Call center primer

* Why IP contact centers could be valuable to your business

Last week, we suggested that “what comes next” after VoIP is the IP-based contact center. We also note that while IP contact center technology has been for several years a replacement for traditional call center technologies, we contend that both hosted and premises-based IP contact center solutions are becoming a valuable and cost-effective business tool for organizations that may not have considered a traditional call center system.

Today, we’d like to highlight a few basics about what is included in a traditional call center as a first step to understanding why we believe the IP contact center is the next wave in converged communications.

Legacy call centers have traditionally been structured around one or more central sites that are staffed with call center attendants who accept incoming and place outgoing calls. To manage incoming calls and balance the call flow to agents, call centers use automatic call distributors (ACD) and outbound dialer applications.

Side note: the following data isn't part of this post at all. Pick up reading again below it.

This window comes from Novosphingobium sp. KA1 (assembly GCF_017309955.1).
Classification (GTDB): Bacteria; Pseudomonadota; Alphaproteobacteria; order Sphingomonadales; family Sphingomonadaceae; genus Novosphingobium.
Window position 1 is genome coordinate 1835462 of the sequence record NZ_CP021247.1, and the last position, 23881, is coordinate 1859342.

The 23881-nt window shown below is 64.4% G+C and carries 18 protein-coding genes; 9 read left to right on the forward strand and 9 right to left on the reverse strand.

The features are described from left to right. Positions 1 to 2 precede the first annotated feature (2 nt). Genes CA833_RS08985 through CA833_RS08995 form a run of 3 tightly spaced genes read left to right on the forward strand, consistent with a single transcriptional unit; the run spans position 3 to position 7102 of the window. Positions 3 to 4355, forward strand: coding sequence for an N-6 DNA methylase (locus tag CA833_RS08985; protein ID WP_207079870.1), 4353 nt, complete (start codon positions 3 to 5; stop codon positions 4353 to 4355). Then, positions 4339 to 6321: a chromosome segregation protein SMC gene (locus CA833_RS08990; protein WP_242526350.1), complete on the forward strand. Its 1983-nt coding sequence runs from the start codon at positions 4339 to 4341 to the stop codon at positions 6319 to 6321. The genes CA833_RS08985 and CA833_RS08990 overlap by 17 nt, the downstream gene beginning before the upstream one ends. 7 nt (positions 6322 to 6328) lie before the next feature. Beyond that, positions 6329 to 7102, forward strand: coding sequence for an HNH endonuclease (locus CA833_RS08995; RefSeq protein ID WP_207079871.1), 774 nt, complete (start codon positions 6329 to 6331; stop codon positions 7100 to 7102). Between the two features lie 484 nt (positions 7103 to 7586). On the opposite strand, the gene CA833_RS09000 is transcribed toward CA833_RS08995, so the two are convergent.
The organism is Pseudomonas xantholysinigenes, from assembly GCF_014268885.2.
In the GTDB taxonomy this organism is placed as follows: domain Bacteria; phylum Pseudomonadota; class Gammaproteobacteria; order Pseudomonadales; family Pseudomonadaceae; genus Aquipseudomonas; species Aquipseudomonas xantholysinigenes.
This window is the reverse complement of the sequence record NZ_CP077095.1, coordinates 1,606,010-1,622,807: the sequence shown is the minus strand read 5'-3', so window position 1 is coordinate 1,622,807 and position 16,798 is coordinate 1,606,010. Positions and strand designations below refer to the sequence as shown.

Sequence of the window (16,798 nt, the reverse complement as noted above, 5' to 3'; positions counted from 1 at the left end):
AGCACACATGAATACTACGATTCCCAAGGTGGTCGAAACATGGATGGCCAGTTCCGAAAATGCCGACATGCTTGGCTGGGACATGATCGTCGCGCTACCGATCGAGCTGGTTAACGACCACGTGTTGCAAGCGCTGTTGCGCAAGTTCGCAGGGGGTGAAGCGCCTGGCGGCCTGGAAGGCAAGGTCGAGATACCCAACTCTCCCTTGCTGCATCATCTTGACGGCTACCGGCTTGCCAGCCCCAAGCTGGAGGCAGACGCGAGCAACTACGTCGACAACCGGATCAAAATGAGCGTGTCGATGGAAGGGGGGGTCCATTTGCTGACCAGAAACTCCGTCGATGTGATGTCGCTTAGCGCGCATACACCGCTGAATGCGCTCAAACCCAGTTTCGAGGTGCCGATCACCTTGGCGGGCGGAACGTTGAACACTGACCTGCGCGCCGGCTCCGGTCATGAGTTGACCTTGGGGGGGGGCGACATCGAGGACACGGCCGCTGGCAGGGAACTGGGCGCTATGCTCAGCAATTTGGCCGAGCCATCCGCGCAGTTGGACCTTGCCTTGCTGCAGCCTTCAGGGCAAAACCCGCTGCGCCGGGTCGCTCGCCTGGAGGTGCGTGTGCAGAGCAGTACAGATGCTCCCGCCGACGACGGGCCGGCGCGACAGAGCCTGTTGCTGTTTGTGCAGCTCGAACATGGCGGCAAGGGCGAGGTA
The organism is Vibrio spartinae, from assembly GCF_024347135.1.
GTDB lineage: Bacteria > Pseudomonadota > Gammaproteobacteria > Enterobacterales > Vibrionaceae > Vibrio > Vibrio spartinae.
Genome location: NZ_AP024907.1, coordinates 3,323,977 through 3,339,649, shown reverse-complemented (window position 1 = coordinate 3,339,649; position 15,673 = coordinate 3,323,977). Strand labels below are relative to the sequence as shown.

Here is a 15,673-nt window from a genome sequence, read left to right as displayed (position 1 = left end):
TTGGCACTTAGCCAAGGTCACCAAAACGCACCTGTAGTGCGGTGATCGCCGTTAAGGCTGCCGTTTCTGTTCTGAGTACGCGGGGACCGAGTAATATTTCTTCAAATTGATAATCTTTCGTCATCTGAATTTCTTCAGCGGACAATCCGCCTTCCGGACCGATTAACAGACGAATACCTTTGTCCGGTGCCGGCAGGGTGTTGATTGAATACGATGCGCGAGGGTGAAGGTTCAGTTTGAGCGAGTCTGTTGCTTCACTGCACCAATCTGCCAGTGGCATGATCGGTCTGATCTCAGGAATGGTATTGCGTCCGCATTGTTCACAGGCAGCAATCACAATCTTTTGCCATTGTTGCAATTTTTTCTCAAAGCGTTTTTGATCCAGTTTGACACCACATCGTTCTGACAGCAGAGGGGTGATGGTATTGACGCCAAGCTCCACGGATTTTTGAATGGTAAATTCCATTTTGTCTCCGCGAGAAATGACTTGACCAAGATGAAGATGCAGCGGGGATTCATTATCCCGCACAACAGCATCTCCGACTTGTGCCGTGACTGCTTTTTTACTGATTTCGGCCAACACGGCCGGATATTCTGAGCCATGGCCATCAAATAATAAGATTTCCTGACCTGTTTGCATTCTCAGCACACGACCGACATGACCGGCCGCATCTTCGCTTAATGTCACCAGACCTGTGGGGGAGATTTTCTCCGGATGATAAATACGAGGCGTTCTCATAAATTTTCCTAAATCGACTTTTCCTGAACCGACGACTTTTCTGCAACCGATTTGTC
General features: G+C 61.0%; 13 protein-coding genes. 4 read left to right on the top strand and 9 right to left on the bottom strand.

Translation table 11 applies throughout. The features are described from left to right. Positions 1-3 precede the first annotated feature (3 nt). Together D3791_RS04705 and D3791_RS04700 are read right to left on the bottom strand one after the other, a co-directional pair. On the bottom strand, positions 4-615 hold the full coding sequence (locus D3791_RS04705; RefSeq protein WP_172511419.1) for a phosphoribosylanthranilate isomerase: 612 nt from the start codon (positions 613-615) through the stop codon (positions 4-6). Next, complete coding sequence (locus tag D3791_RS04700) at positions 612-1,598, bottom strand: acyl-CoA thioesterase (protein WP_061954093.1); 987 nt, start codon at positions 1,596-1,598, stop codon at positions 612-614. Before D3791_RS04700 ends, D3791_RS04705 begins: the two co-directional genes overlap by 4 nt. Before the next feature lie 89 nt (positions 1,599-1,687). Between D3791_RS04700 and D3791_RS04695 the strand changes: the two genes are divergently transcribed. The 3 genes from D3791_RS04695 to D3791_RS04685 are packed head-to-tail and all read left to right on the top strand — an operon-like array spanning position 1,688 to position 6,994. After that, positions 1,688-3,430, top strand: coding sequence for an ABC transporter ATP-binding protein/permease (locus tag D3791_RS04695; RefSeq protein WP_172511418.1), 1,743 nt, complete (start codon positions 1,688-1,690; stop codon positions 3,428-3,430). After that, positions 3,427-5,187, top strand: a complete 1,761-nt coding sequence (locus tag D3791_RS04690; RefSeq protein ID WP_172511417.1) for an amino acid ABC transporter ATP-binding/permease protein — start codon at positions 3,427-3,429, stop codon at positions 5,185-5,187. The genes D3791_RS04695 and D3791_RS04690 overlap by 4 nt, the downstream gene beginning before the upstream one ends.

Most traditional call centers also include an interactive voice response (IVR) system to assist in call routing, and phones to each attendant are connected to the desktop through a private branch exchange (PBX).

More advanced call centers can include computer telephony integration (CTI) applications that provide a “screen pop” of business applications (like a customer record) that route data to the call center agent when the voice call is routed to the agent’s desktop. Skills-based call routing can be achieved by tying an agent’s profile and skills to the customer’s service request or customer profile.

Finally, even the most basic call center deployments include management reporting systems that can range from call volume and missed call reports to work force administration software and applications.

Next time, we’ll explain the differences between a call center, a contact center, and an IP contact center.

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